John Cochrane vigorously challenged collection of the Cochrane judgment in various ways, including filing for bankruptcy and collaterally attacking the judgment.[4]  In 1994, Hickey assigned the Hickey judgment against Tudor Oaks to Carolyn Cochrane, John Cochrane’s wife, who in turn assigned the judgment to respondent.[5] In May 1995, respondent obtained a writ of execution from the district court to enforce the Hickey judgment against Tudor Oaks.  By that time, Tudor Oaks was involuntarily dissolved, and appellant had become liquidating trustee for Tudor Oaks under its articles of partnership and Canadian law.  In June 1995, the Hennepin County Sheriff levied and attached all right, title, and interest of Tudor Oaks and ABIO to the Cochrane judgment.  Later that month, the sheriff’s office gave notice that it would hold an execution sale of the Cochrane judgment to satisfy the Hickey judgment. 

In July 1995, before the scheduled auction, appellant filed a motion and notice of motion for a temporary restraining order (TRO) in district court to restrain the auction on the theory that respondent was unlawfully using the Hickey judgment as a means to avoid the Cochrane judgment.  The district court granted the TRO, which prohibited the sheriff and respondent from conducting or participating in the auction of the Cochrane judgment, and ordered appellant to post a bond of $30,000.  Appellant’s law firm tendered a check to the district court using funds allegedly borrowed from a third party, Western Delta Lands, Inc., to satisfy the cash bond.  In August 1995, respondent moved to dissolve the TRO and to proceed with the auction of the Cochrane judgment.  The district court denied the motion.[6]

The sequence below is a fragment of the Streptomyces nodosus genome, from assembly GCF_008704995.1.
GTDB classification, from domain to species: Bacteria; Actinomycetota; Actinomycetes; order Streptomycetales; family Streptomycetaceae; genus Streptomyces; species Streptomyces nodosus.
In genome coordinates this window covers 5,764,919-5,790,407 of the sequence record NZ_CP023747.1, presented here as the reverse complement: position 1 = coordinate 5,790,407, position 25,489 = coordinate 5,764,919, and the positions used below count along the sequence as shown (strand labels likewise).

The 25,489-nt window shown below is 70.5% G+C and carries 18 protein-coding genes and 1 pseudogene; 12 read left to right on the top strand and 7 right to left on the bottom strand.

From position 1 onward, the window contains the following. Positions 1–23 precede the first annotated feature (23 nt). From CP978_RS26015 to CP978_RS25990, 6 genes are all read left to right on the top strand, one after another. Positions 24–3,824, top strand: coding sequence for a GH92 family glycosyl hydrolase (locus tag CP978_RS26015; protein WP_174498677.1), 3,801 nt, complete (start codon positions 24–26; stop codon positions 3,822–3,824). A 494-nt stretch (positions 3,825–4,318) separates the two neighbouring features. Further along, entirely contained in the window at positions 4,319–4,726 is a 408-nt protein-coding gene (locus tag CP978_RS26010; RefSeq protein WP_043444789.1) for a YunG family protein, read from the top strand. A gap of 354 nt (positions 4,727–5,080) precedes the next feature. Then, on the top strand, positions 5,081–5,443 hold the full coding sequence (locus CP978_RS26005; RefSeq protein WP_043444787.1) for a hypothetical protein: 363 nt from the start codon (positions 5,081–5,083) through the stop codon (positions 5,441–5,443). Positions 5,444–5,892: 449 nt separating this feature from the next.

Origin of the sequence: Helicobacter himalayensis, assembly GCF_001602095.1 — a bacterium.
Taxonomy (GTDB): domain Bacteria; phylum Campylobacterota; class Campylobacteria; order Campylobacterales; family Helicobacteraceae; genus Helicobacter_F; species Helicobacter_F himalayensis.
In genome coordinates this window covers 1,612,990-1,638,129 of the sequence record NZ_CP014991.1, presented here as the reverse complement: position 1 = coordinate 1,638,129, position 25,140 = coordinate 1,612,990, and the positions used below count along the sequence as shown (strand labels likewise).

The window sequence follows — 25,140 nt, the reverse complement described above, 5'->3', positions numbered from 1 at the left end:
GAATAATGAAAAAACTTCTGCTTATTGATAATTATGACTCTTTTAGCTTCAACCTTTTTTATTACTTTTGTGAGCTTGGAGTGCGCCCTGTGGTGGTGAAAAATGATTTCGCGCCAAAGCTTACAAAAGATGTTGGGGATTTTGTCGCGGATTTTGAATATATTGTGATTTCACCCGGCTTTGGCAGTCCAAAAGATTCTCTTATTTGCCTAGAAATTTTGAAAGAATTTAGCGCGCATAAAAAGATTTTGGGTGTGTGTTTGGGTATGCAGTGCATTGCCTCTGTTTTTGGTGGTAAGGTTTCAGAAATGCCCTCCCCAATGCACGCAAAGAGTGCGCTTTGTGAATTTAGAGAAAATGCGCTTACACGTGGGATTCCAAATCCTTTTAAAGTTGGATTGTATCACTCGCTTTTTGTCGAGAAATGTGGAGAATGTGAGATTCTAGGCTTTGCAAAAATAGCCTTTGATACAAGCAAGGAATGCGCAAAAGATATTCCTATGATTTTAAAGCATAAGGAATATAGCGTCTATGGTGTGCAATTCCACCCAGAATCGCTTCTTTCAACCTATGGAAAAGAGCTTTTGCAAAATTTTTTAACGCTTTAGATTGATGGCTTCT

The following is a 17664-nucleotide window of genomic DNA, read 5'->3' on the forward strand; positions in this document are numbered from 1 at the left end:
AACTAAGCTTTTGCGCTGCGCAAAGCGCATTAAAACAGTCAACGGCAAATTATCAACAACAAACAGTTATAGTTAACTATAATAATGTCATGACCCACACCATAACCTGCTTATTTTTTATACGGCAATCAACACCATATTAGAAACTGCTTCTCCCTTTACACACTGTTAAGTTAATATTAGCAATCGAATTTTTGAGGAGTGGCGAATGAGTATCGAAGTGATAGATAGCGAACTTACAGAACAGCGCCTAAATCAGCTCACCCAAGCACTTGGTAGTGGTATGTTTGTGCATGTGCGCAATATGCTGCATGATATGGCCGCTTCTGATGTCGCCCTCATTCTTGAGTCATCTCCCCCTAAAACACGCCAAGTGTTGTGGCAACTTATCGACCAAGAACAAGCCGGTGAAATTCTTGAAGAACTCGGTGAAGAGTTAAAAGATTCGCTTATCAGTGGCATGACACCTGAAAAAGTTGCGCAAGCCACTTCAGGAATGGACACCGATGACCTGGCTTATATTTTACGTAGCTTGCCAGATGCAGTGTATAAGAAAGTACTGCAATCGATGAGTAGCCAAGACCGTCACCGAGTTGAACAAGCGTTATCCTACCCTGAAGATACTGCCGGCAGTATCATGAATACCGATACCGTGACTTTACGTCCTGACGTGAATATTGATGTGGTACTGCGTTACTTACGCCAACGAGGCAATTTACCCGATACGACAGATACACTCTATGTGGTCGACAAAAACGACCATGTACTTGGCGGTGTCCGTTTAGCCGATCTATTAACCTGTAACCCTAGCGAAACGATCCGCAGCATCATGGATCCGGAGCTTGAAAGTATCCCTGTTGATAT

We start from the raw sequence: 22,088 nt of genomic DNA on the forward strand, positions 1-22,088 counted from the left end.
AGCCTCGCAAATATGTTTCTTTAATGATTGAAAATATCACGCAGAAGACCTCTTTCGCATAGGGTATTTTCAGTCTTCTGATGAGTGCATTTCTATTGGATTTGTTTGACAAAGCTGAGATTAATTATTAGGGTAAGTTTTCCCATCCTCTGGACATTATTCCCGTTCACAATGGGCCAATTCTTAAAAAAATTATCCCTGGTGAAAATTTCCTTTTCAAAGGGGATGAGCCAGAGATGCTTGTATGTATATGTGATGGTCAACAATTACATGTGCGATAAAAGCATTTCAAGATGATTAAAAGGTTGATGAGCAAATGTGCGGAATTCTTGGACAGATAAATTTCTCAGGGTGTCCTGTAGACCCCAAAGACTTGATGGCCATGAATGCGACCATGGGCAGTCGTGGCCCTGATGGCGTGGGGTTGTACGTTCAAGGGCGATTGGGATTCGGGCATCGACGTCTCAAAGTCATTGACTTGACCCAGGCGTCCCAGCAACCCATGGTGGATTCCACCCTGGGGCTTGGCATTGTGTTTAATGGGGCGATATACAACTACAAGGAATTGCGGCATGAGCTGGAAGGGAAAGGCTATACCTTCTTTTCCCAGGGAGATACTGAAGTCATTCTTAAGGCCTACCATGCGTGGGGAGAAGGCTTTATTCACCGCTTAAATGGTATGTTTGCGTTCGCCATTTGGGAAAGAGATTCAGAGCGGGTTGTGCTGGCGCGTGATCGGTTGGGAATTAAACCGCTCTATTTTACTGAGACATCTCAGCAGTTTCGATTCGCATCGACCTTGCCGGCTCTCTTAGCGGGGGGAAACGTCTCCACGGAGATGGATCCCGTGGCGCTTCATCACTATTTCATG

In May 1996, respondent initiated an action to renew the Hickey judgment, which was set to expire that year (after ten years) pursuant to Minn. Stat. § 550.01 (1996); and filed a complaint against Tudor Oaks, ABIO, and appellant as liquidating trustee for Tudor Oaks.[7]  Appellant answered the complaint by admitting that it was the liquidating trustee for Tudor Oaks, denying the other allegations, and raising various affirmative defenses and counterclaims.  In October 1996, the district court renewed the Hickey judgment, and entered judgment against appellant, in its capacity as liquidating trustee of Tudor Oaks, as one of the judgment debtors.  The order for judgment also indicated that the 1995 TRO precluding the auction of the Cochrane judgment remained in full force and effect.  In April 1997, respondent obtained a new writ of execution against appellant on the Hickey judgment.